Marooned, Rebecca Jones
this piece is a response to a poem we published in issue one by Rebecca’s sister, Kathleen Jones. here’s what they had to say about their collaborative process, one which reaches back to each other from Minnesota to North Carolina.
-Editors, baldhip magazine
When/ how did this start?
Kathleen: We are sisters, and ever since we were kids we have made art and written stories and poetry. I am five years older than Rebecca, and I used to open up my notebooks to find that she had embellished my drawings. I found this hilarious and wonderful.
Rebecca: As we got older, Kathleen started writing more and drawing less, and I started doing the opposite.
Kathleen: A few years ago we started collaborating more intentionally. Rebecca did the illustrations and cover art for a poetry chapbook I made in grad school. In my MFA program, we design broadsides for everyone’s thesis reading, and my broadside featured Rebecca’s art. The project shown here was much more spontaneous: I sent Rebecca a letter and included “Marooned.” Just a few days later, she sent me a picture of the drawing it inspired.
Do you work concurrently or is your collaboration a type of call and response?
Rebecca: It depends on the project. So far, our collaborations have mainly happened when Kathleen has written something and I have illustrated it after the writing is largely done. In the future, we intend to plan and execute more pieces concurrently.
Describe your process.
Kathleen: “Marooned” was a little different from usual because we didn’t consult at all—I had no idea Rebecca was even working on a drawing.
Rebecca: I felt that “Marooned” was a very visual poem; in my own work I often narrow concepts into symbols so I responded to the poem immediately.
Kathleen: Usually, when I commission work from Rebecca, we both generate lists of images from the work.
Rebecca: The process is a blend of figuring out what images are inextricable from the intent of the writing and which images I see as a reader. Usually Kathleen has some idea of the imagery she would like to see for her work but we go back and forth with ideas…for example, with the chapbook I made several preliminary sketches then we discussed refinements.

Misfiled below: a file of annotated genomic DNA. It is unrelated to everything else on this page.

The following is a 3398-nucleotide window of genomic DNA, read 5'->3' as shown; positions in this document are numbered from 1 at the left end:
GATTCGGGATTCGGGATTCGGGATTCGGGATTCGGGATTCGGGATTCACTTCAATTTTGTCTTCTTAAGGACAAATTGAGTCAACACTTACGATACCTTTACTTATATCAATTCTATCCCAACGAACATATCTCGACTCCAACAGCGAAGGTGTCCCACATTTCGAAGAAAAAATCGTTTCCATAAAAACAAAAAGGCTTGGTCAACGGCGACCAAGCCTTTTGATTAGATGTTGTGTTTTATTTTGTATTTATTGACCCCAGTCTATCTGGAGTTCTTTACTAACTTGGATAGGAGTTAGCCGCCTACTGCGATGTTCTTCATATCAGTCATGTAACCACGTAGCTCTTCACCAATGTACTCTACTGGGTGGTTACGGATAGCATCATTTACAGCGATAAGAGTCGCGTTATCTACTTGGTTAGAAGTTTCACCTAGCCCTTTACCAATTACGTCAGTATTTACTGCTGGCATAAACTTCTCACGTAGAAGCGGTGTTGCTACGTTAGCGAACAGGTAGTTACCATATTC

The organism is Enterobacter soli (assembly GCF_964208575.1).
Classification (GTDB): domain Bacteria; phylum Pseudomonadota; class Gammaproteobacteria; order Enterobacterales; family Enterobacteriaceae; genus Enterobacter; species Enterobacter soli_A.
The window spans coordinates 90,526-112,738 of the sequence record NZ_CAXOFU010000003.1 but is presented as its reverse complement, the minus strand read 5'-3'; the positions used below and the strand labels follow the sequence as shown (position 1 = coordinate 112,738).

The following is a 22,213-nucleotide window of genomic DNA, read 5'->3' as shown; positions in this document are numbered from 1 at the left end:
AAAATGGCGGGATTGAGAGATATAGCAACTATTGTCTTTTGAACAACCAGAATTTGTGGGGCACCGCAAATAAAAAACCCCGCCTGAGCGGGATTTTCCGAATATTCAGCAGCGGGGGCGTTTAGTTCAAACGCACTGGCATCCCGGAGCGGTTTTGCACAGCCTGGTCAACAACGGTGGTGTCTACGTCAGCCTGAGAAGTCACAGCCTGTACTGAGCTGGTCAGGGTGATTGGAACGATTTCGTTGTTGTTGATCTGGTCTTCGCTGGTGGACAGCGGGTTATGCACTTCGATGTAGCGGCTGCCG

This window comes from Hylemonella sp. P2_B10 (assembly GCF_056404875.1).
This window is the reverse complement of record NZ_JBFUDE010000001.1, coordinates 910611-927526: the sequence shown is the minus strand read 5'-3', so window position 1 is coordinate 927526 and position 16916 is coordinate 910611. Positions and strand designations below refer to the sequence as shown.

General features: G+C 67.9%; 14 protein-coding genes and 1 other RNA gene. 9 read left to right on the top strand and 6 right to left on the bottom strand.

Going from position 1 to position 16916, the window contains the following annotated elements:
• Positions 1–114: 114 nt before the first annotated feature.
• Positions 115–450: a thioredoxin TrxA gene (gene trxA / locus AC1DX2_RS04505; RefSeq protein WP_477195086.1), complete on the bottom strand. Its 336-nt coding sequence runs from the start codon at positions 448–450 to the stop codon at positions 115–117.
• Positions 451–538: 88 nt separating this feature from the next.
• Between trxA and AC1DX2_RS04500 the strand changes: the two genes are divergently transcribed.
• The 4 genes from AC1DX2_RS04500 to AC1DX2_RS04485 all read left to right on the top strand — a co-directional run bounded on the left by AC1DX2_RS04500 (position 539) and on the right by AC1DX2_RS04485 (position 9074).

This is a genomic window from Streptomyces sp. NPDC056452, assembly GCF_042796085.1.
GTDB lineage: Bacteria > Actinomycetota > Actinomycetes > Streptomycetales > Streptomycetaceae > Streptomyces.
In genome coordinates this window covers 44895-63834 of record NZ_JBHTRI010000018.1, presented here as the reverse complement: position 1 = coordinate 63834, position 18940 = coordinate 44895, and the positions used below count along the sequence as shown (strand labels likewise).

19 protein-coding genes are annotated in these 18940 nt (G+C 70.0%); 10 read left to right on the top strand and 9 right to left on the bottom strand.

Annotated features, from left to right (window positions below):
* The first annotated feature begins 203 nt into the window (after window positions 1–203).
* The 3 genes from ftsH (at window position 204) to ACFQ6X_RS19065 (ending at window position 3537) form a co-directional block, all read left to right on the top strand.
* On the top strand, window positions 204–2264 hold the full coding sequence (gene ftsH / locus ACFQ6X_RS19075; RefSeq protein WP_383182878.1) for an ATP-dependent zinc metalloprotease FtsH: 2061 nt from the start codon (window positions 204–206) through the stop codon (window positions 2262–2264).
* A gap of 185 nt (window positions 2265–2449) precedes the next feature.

How does working together affect your relationship outside your art? Are you closer/ less close?
Kathleen: We are definitely closer than we would be if we didn’t enjoy working together creatively. Even if we weren’t collaborators, I would be a huge fan of Rebecca’s art and would want Rebecca to read my poetry. She is an incredibly valuable and trustworthy reader. We always ask each other questions about our work out of a genuine interest.
Rebecca: Making a drawing from Kathleen’s writing is a matter of peeling back layers to figure out where she’s coming from. It is interesting to make my own interpretation of her words but even more meaningful to ask her why she writes what she does, get the backstory of the writing in order to make the drawings as genuine as possible. Putting thoughts into words and images is personal work and discussing personal work in this way definitely makes us closer.
Do you feel your poetry translates well into art?
Kathleen: It was exciting to see the illustration of “Marooned” because the train tracks were at once nothing like the tracks I pictured and a perfectly accurate view of how the poem feels to my sister. When I think of the poem now, I think of both the tracks in my head and the tracks she created. Rebecca’s art style is as recognizable to me as handwriting, and I love the experience of seeing my own work turn into something that looks and feels like her own. At the same time, I don’t believe my poems have ever lost any of their own style or meaning upon being translated.
How does working in different mediums affect the collaborative process?
Kathleen: It’s interesting to collaborate with someone who uses tools I don’t know how to use. From a technical standpoint, we have to ask each other a lot of questions about what is possible.
Rebecca: As someone who enjoys creating visual narratives but does not make writing a decidedly creative practice, I love being able to run with a narrative created by my sister.
Do you work off other inspiring artworks or only each other?
Kathleen: I write a lot of ekphrastic poetry, so I’m constantly drawing inspiration from lots of different types of visual sources. I have some of Rebecca’s artwork hanging up in my house; I need to write some poetry about them!
Rebecca: I make a lot of drawings and prints based on words and music.
WE ARE MERE MORTALS. WE MUST COLLABORATE TO SURVIVE. Also it’s really fun
and me talking about collaborating! Baldhip Mag kindly featured a drawing I did based on Kathleen’s poem “Marooned.”